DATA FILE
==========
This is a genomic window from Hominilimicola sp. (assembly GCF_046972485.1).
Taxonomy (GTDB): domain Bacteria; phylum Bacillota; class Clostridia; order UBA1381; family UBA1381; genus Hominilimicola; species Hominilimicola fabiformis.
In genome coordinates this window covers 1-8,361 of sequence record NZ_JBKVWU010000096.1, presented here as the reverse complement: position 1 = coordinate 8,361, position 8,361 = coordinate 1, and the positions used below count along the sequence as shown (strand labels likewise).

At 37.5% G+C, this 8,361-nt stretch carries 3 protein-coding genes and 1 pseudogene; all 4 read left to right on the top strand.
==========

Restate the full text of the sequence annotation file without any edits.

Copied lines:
This is a genomic window from Hominilimicola sp. (assembly GCF_046972485.1).
Taxonomy (GTDB): domain Bacteria; phylum Bacillota; class Clostridia; order UBA1381; family UBA1381; genus Hominilimicola; species Hominilimicola fabiformis.
In genome coordinates this window covers 1-8,361 of sequence record NZ_JBKVWU010000096.1, presented here as the reverse complement: position 1 = coordinate 8,361, position 8,361 = coordinate 1, and the positions used below count along the sequence as shown (strand labels likewise).

At 37.5% G+C, this 8,361-nt stretch carries 3 protein-coding genes and 1 pseudogene; all 4 read left to right on the top strand.